The still-unnamed vehicle will have both a Toyota version and a Lexus version, the company said. The announcement of the plans, the new jobs and an $800 million investment at the Princeton, Indiana, factory was made Wednesday.
Specifics about how the SUV will be powered were not given, but the company said it would be “electrified.” That could mean it will be a pure battery-electric vehicle, a plug-in hybrid that gets some of its power from being charged through electricity or a traditional hybrid that generates the electric power it uses while being powered by gasoline.
Toyota was a pioneer of that traditional style of hybrids, and counts them as electrified. But it has fallen behind some other established automakers in the production of fully electric vehicles.
“Both [SUVs] will join a diverse, electrified product portfolio and will help the company get another step closer to Toyota’s global aim towards carbon neutrality by 2050,” the company said in a statement.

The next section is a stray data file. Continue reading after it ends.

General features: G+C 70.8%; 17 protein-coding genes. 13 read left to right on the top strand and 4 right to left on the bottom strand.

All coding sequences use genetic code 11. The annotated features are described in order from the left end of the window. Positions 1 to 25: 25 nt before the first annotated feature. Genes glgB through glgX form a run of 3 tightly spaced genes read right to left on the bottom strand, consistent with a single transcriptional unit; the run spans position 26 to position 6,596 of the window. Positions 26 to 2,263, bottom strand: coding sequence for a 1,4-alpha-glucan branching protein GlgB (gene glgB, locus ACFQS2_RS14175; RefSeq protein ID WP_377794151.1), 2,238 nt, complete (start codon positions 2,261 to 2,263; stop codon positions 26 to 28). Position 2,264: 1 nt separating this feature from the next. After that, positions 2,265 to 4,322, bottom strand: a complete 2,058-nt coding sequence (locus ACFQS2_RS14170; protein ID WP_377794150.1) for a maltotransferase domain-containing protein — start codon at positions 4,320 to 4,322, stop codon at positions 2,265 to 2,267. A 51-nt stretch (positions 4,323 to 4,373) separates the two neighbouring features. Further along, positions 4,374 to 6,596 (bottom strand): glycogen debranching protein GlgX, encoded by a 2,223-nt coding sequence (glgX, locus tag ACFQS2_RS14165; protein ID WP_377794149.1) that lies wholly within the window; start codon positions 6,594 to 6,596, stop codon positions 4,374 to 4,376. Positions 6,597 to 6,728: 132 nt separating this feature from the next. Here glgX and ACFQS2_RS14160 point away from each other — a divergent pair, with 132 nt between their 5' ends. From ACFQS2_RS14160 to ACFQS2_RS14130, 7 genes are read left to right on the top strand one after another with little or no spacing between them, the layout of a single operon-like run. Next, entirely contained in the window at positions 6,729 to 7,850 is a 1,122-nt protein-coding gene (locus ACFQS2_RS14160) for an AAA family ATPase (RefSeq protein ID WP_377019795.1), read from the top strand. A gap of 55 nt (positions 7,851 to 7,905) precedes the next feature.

Virtually all automakers are ramping up production plans for electric vehicles to meet increasingly tougher and more expensive environmental regulations.
Various governments have announced rules that would require only plug-in hybrids or emissions-free cars by various deadlines in the future. California Gov. Gavin Newsom has signed an executive order calling for only emissions-free cars to be sold in the state by 2035.
Demand for electric vehicles is increasing as automakers develop more choices at cheaper prices. There’s also an economic motive for traditional car companies to make the switch: Electric cars have fewer moving parts than gas-powered vehicles, and can be cheaper to build because they require less labor.
Toyota also said that the new SUVs will have “a semi-automated driving system,” which will allow for hands-free driving “in certain conditions,” as well as a remote parking feature that lets the driver park while outside the vehicle using a smartphone.